No one needs this much sugar
The importance of starting early to limit sugar intake cannot be overstated. Because HFCS is found in so many manufactured foods, it’s not always clear how much we’re actually consuming.
It’s not easy to eliminate HFCS from your diet entirely. It’s added to foods you would assume (like soda and candy) but also appears in foods you wouldn’t suspect (like salad dressing, bread, and boxed or frozen meals). They aren’t “sweet” so you might not think they contain high-fructose corn syrup.
Unfortunately, so many do.
Children exposed to these quantities actually change at the cellular level. Forty kids were evaluated by researchers at Touro University California in Vallejo. The findings were presented at The Endocrine Society 2015 annual meeting.
Researchers wanted to see if changes in diet would have an impact on both hepatic lipogenesis and total concentrations of fat in the liver. Lead author of the study, Jean-Marc Schwarz, Ph.D., likened ingesting fruit drinks or sodas laced with HFCS to a “tsunami” in the liver, forcing it to produce more fat.
The team recruited 25 Latino children (15 girls, 11 boys) and 15 African-American children (12 girls, three boys) with a median age of 13. The median fat percentage was 47.3 percent — youngsters considered obese by medical biomarkers.
Throughout the 10-day trial, patients were fed meals that contained the same relative energy and macronutrient content of their normal diet. However, high-fructose products were replaced with vegetables, breads, or pasta that did not contain HFCS.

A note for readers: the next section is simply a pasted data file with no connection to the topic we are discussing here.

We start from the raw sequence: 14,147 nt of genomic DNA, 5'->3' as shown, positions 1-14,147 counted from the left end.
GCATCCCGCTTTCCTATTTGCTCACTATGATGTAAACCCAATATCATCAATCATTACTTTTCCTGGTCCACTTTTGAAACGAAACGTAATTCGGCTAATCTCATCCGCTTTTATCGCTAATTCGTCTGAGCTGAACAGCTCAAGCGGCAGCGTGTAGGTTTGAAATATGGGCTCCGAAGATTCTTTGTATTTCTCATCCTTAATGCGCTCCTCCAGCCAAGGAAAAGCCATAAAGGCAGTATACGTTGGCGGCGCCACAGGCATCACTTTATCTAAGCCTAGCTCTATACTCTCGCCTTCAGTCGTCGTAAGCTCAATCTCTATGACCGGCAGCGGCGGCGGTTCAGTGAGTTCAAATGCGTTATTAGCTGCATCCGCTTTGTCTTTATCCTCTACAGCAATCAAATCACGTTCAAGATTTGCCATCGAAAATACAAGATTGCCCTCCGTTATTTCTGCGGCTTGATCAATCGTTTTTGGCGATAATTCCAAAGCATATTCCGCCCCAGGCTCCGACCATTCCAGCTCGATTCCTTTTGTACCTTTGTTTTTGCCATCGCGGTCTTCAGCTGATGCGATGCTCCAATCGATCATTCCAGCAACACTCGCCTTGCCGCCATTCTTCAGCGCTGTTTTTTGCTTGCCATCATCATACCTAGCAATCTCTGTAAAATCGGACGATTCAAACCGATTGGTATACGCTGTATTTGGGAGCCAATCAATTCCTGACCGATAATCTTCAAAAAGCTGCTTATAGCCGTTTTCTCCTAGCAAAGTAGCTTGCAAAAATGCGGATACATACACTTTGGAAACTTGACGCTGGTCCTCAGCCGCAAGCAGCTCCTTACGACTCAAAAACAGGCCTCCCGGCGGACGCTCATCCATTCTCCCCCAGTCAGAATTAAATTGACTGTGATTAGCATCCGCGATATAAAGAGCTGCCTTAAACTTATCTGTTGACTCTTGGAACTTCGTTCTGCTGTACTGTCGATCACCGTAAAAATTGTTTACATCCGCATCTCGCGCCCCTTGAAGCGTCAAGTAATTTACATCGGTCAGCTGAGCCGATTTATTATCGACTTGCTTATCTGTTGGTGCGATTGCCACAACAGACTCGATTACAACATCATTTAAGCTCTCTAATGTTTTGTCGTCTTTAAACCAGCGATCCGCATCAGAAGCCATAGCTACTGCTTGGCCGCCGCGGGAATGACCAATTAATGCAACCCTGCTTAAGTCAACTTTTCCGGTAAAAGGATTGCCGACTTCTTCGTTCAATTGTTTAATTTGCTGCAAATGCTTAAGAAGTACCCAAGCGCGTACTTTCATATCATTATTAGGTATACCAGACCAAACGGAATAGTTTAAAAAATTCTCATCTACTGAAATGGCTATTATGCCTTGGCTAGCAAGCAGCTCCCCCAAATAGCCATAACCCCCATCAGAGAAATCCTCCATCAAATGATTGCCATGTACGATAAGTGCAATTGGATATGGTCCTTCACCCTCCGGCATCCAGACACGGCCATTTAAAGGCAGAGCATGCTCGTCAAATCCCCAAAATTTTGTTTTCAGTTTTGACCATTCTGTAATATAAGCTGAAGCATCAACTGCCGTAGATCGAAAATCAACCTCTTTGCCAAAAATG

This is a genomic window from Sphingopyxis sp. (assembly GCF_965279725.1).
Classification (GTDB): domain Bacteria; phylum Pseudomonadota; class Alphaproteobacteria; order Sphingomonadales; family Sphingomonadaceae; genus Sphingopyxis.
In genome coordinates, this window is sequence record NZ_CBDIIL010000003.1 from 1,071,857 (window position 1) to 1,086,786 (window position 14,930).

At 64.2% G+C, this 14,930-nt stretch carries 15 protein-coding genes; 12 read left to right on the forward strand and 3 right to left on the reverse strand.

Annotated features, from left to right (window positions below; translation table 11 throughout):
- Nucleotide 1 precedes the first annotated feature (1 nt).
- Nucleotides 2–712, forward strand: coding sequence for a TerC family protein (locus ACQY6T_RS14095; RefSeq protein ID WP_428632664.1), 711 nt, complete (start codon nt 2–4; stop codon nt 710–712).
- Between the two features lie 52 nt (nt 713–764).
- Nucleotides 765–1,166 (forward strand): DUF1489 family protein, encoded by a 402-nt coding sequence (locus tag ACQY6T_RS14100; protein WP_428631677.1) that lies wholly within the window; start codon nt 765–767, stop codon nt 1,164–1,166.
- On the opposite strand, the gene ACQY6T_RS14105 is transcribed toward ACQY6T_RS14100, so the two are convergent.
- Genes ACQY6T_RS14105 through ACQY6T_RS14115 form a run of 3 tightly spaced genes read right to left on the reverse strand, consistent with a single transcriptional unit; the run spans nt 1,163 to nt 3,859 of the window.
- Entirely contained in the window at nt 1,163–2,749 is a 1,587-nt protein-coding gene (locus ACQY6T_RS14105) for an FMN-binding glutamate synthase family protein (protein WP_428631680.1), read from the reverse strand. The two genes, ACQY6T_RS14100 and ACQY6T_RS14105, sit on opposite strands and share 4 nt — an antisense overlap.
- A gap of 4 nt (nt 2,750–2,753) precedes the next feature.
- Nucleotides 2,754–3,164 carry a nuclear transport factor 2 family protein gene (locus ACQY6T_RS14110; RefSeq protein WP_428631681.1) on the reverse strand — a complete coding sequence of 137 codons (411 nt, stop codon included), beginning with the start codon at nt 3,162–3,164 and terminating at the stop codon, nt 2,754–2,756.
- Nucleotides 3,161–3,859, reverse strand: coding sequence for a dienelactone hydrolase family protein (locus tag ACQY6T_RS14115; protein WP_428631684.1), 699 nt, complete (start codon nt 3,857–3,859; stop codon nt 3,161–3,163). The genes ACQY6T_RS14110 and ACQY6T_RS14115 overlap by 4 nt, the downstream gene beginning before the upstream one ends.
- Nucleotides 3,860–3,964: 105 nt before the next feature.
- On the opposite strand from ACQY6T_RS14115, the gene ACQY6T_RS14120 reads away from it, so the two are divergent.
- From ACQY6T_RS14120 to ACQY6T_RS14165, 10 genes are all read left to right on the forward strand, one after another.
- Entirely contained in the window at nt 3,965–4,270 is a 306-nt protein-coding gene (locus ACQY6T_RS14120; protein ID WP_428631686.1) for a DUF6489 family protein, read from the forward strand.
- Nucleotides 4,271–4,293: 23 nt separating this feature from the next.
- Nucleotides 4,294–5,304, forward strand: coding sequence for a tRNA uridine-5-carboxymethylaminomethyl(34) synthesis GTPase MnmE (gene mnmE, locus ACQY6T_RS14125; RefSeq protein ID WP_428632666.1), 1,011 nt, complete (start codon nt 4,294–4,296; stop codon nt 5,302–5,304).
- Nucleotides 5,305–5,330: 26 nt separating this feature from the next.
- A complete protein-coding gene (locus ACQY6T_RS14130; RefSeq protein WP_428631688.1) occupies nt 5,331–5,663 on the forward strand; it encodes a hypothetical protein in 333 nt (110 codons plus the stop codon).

The improvement was immediate, substantial, and unarguable: the conversion of sugar to fat dropped by 53 percent and total liver fat dropped by a massive 20 percent — in just 10 days!
Schwarz acknowledged that the study was short, but pointed out that it was “an intervention that goes on beyond just correlation. We saw that in 10 days, there was this dramatic change that suggests benefits for cardiovascular disease.”
There was no weight loss but the drop in fat in the liver was practically a miracle.
Another takeaway from this study is that researchers were able to find a bunch of 12 and 13-year-olds with fatty liver! That’s a terrible foreshadowing of health in ten or twenty more years.
Not the same: Fructose in fruit
I’m asked all the time about fructose in fruit. Let me be clear: eating fruit is not a bad thing! If you eat a handful of grapes or an apple, you’re going to be fine. Even if you do this a couple of times a day.
The enemy is HFCS. It is fortified concentrated fructose — a perverted manufacturing process with no balancing nutrients.
The dangers of high-fructose corn syrup in your diet is one of the single worst ways you can destroy your liver… forcing it to produce more fat.
Love your liver! It’s a powerful organ absolutely essential to life!
I wrote a book about liver health and give you vital information about protecting your primary detox organ for a long and healthy life. Read “Love Your Liver” right now!
- Abundance of fructose not good for the liver, heart — Harvard Health Publishing
- Carbohydrate intake and nonalcoholic fatty liver disease: fructose as a weapon of mass destruction — Hepatobiliary Surgery and Nutrition
- Effect of High Fructose Corn Syrup (HFCS) Intake on the Female Reproductive Organs and Lipid Accumulation in Adult Rats — Development & Reproduction Journal
- The growing concern over too much added sugar in our diets — University of California – San Francisco
- How Much Sugar Are Americans Eating? — Forbes
- How Much Sugar is in Popular Drinks? — The Diabetes Council
- Liver Disease Statistics — American Liver Foundation
- Schwarz J-M, et al “Isocaloric fructose restriction for 10 days reduces hepatic de novo lipogenesis and liver fat in obese Latino and African American children” — ENDO 2015.
- Bray, G.A., Nielsen, S.J., and B.M. Popkin. 2004. “Consumption of high-fructose corn syrup in beverages may play a role in the epidemic of obesity” — Am J Clin Nutr. 79(4):537-43. Review.